Male C57BL/KsJ-Lepdb (db/db) mice were obtained from the Model Animal Research Center of Nanjing University, China. The animals were maintained in a 12 h light-dark cycle at a temperature of 25°C with free access to water and regular chow. To investigate the effect of OA and metformin, the seven-week-old db/db male mice were divided into four groups (/group). The mice were given vehicle (0.25% w/v CMC), OA (250 mg/kg), metformin (100 mg/kg), or a combination of the two drugs once daily by intragastric administration for 28 days. The body weight and food intake were recorded regularly. After 8 hours of fasting, blood glucose concentrations were monitored using tail vein blood and a glucometer (One-Touch Ultra, Lifescan) every week. The mice were fasted for 12 hours for an oral glucose tolerance test (OGTT, day 21) with the slight modifications described in the figure legend. Blood samples were obtained from the tail vein, and the serum insulin concentration was measured using an ELISA kit. At the end of the experiment (day 28), the mice were fasted for 8 hours, and blood samples were collected from the orbital venous plexus and centrifuged for serum separation. The animals were euthanized by CO2 inhalation, and the liver tissue was excised and stored in 4% paraformaldehyde for further analysis. All of the animal experiments were conducted according to the Guidelines of Experimental Animal Care issued by the Committee for the Purpose of Control and Supervision of Experiments on Animals.

2.3. Biochemical Parameter Analysis

At the end of the experiment, the blood glucose levels and the serum levels of triglyceride (TG), total cholesterol (TC), high-density lipoprotein cholesterol (HDL-C), and low-density lipoprotein cholesterol (LDL-C) were measured using commercially available kits following the manufacturer’s protocol. The serum concentration of insulin was measured using ELISA following the protocol provided in the kit. The homeostatic model assessment (HOMA) value was calculated as described by Matthews et al. [19]. Insulin resistance was determined using the HOMA method and the following equation: HOMA value for insulin resistance (HOMA-IR) = fasting insulin (mU/mL) fasting glucose (mmol/L)/22.5. The liver index was calculated as follows and used to assess the organ health and hepatic histological damage: liver index = liver weight/body weight. To evaluate the glycogen content of the tissue, the method of Lillie and Greco was used [20]. Liver samples were homogenized in 50 mM Tris/HCl buffer at pH 7.4, containing 150 mM NaCl, 1 mM EDTA, and 1 mM PMSF. The liver triglyceride and total cholesterol contents were analyzed using the previously described protocol.

2.4. Hepatic Histology

The tissue was subsequently embedded in paraffin and sectioned to a thickness of 5 mm using a microtome. Tissue sections prepared on aminosilane-treated slides were deparaffinized and dehydrated using a graded alcohol series and distilled water. The tissue sections were stained with hematoxylin and eosin. The glycogen content was determined by comparative PAS staining with or without prior amylase treatment (Histoserv, Germantown, MD). For the detection of immunofluorescence, the slides were incubated with a mouse monoclonal α-actin antibody (1 : 1000; Santa Cruz Biotechnology, Inc.) together with a rabbit antibody for G-6-Pase (1 : 500; Santa Cruz Biotechnology, Inc.) and a rabbit antibody for PEPCK1 (Cell Signaling), followed by a TRITC-conjugated goat anti-mouse antibody and a FITC-conjugated goat anti-rabbit antibody (1 : 100; Huawei ImmunoResearch Laboratories Inc.). After thorough washing, the slides were mounted and visualized using a fluorescent microscope.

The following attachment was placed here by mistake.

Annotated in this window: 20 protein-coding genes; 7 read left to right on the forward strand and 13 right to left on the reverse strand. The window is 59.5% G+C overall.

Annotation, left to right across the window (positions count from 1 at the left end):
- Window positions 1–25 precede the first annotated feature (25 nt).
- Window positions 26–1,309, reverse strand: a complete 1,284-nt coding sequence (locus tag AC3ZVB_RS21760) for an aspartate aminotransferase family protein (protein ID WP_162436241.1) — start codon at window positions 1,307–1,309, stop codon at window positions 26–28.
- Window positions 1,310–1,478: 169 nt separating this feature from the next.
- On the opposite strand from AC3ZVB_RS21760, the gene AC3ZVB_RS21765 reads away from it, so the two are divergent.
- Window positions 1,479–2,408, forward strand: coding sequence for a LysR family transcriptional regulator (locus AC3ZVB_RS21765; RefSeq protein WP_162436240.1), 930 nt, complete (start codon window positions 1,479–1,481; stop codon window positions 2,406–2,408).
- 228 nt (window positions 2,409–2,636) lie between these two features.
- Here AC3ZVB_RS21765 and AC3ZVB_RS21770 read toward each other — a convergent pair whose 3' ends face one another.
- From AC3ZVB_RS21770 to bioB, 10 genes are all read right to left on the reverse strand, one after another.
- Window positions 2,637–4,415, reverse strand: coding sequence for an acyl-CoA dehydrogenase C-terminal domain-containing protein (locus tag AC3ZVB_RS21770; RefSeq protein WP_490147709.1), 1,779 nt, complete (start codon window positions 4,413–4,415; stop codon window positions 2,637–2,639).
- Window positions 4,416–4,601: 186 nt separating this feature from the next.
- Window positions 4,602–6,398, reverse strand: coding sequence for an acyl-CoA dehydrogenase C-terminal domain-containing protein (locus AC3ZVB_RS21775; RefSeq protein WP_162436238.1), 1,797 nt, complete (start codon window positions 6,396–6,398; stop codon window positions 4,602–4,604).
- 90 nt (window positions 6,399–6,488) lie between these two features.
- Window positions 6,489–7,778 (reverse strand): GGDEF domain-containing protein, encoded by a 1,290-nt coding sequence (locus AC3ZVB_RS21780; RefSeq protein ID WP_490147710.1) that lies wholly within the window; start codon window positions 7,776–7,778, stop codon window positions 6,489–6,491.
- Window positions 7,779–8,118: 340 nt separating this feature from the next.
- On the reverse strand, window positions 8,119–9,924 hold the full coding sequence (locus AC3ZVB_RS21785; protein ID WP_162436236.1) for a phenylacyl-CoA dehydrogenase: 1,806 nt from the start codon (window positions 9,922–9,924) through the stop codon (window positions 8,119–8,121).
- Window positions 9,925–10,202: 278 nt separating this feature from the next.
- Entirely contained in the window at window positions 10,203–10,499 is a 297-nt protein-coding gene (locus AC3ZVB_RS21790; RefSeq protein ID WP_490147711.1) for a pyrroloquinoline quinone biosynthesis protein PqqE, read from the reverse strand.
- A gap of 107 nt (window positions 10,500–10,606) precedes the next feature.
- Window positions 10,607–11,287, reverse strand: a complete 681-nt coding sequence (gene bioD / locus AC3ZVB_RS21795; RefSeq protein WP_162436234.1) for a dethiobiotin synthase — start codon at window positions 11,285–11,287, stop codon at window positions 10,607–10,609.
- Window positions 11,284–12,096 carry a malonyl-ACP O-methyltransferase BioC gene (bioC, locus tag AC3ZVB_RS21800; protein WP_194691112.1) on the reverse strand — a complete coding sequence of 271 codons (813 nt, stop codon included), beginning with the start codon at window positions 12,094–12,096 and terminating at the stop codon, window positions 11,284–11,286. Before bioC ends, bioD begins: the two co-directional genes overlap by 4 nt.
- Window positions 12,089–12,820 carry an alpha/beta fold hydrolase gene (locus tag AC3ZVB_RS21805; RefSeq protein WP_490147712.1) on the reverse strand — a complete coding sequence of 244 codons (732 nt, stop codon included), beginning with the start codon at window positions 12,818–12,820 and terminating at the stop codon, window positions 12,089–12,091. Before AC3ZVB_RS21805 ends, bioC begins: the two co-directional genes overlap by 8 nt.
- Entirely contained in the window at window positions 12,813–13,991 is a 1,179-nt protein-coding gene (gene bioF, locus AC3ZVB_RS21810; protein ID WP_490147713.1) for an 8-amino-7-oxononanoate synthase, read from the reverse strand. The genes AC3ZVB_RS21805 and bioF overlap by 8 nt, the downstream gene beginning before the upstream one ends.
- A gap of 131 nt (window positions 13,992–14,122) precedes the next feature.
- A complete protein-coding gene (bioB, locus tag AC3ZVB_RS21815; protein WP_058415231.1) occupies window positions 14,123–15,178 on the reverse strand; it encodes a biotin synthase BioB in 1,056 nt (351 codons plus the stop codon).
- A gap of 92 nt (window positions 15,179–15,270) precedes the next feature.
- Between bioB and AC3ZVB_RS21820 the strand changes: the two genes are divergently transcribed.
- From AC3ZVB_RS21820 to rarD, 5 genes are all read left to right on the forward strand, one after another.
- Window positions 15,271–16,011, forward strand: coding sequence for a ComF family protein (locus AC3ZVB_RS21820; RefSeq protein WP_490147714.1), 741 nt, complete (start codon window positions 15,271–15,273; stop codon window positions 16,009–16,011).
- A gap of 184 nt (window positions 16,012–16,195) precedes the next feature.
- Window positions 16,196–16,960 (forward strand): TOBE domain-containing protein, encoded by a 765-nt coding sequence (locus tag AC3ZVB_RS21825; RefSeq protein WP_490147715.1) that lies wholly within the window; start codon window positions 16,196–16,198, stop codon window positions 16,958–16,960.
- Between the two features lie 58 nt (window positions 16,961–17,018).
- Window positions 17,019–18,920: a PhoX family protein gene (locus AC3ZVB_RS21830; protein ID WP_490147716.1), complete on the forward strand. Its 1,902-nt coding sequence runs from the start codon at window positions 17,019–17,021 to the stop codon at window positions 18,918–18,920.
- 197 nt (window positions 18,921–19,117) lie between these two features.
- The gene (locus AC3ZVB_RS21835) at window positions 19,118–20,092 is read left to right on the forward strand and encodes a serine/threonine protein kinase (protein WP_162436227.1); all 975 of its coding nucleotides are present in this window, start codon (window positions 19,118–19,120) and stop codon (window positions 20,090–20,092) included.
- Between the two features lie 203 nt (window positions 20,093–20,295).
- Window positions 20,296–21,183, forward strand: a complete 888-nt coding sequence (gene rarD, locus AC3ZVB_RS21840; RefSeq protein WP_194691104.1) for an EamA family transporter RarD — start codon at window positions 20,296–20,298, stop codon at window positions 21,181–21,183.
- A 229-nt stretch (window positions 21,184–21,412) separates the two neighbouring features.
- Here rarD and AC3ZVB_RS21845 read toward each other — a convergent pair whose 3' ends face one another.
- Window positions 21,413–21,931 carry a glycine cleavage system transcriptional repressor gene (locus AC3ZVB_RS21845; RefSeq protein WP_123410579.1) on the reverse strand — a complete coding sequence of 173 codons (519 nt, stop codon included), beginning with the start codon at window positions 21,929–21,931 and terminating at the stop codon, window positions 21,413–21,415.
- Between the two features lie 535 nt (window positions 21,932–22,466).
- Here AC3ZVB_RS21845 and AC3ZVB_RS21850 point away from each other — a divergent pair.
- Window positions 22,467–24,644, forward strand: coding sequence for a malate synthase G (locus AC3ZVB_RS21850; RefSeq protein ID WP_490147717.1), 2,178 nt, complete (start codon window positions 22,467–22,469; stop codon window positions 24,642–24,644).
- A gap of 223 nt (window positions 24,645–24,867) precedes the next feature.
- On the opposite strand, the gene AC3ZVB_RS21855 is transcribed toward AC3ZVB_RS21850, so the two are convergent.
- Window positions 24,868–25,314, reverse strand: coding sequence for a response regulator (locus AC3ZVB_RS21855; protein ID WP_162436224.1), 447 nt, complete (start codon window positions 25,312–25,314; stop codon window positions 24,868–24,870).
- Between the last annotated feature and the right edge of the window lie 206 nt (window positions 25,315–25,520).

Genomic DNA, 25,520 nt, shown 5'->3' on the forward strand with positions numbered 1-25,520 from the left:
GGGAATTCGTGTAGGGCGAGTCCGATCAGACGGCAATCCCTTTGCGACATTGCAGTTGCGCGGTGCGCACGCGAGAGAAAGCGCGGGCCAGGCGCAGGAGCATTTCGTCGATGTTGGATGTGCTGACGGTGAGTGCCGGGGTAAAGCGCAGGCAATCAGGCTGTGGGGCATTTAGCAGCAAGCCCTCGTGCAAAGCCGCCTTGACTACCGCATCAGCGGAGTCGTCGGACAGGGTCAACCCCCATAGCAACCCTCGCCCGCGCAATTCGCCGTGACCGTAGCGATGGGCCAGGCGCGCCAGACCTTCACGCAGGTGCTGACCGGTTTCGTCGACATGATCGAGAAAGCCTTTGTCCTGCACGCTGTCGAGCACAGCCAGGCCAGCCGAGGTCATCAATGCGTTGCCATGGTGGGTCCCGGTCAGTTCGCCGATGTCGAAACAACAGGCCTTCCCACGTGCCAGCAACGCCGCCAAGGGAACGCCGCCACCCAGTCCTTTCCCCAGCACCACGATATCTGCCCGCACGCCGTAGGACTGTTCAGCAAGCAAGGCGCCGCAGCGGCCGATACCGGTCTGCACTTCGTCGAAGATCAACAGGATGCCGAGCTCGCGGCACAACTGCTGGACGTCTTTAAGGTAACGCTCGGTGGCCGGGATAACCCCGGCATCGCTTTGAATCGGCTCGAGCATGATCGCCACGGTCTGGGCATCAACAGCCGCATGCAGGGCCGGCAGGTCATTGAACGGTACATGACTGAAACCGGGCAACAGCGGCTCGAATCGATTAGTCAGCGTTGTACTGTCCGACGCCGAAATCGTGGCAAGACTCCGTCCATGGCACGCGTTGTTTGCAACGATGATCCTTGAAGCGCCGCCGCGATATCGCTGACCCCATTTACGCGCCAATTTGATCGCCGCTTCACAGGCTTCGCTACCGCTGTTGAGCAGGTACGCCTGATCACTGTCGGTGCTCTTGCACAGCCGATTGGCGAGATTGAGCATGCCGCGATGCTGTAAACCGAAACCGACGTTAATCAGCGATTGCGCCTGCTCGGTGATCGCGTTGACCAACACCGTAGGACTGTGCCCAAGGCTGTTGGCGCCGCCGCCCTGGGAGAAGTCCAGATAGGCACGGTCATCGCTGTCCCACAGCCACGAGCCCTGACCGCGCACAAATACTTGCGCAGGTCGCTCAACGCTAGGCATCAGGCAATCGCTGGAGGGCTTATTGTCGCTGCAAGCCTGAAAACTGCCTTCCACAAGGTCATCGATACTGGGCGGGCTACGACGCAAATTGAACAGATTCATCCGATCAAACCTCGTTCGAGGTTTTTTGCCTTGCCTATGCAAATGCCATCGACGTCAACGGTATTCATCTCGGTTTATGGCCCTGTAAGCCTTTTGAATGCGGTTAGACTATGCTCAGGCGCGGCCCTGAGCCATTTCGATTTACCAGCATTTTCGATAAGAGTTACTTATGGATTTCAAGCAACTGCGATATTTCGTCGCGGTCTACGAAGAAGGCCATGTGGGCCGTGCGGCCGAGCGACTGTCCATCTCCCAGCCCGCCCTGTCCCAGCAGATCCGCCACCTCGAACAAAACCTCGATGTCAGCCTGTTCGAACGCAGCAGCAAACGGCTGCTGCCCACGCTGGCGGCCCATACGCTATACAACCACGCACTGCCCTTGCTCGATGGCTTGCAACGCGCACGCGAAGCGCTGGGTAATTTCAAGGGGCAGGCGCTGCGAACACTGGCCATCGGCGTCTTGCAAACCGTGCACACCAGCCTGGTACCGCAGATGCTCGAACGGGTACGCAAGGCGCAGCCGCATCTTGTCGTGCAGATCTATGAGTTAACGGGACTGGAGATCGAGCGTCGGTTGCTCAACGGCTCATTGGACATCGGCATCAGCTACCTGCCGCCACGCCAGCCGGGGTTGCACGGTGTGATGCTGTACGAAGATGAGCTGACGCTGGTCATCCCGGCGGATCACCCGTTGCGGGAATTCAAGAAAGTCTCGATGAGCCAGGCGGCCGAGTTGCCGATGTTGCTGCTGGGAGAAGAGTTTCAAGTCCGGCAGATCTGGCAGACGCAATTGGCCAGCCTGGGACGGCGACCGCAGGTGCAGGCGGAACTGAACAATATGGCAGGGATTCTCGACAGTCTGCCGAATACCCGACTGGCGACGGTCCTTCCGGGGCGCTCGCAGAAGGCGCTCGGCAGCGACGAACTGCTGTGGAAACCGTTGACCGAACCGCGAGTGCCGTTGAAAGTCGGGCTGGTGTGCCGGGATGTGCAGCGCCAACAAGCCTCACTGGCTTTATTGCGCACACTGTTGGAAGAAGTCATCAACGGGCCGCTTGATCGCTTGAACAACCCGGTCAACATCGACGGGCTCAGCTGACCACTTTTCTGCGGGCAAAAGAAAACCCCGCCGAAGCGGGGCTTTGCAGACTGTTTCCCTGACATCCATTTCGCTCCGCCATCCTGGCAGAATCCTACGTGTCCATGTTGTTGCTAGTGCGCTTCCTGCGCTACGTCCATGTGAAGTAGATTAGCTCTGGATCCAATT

2.5. Western Blotting

Lysis buffer (25 mM Tris-HCl pH 7.5, 100 mM NaCl, 2.5 mM EDTA and EGTA, 20 mM NaF, 1 mM Na3VO4, 20 mM Na β-glycerophosphate, 10 mM Na pyrophosphate, 0.5% Triton X-100, 0.1% β-mercaptoethanol, and protease inhibitor cocktail (Roche)) was used to lyse the tissue. SDS-PAGE-resolved proteins were transferred to nitrocellulose membranes (GE Healthcare) and incubated with Abs to detect the G-6-Pase, TORC2, phospho-CREB, Akt, phospho-Ser473-Akt, PI3K, phospho-PI3K, AMPK, phosphor-AMPK, ACC, phosphor-ACC, PEPCK1, mTOR, and phospho-mTOR protein levels. After the incubation with the HRP-conjugated secondary Ab, the signals were detected using an ECL kit. All Western blot results are representative of at least two independent experiments.

2.6. RNA Extraction and Quantitative RT-PCR

Total RNA from the liver was extracted using TRIZOL Reagent (Invitrogen). The RNA concentration was determined using UV spectrophotometry. RT-PCR was performed using Thunderbird SYBR Master Mix (TAKARA, Japan). The PCR was performed on a Real-Time PCR Detection System (StepOnePlus, ABI) with the following cycles: 95°C for 1 min, followed by 40 cycles of 95°C for 15 s, 58°C for 15 s, and 72°C for 45 s to detect the GP, GS, PGC-1α, G-6-Pase, PEPCK1, and GLUT2 gene levels (sequences shown in Table 1). GAPDH expression was used as an internal control. The was calculated for every sample and normalized to GAPDH. All RT-PCR results are representative of three independent experiments.

Table 1: Sequences of primers for the genes.
2.7. Statistical Analysis

Data are expressed as the mean ± SEM unless otherwise indicated. A two-tailed Student’s -test and one-way ANOVA were performed to test for statistically significant differences. A value of was considered significant at a 95% confidence level.

3. Results

3.1. Effects of the Combined Treatment on Food Consumption, Body Weight, Liver Weight, and Serum Biochemical Parameters in db/db Mice

Vehicle (0.5% CMC-Na), OA (250 mg/kg), metformin (100 mg/kg), or a combination of the two drugs was intragastrically administered to 7-week-old obese db/db male mice once daily for 4 weeks. No significant alterations in the overall body weight gain, liver index, and liver biochemical parameters were found. However, significant differences in food intake, water intake, and the levels of serum biochemical parameters were observed (Table 2).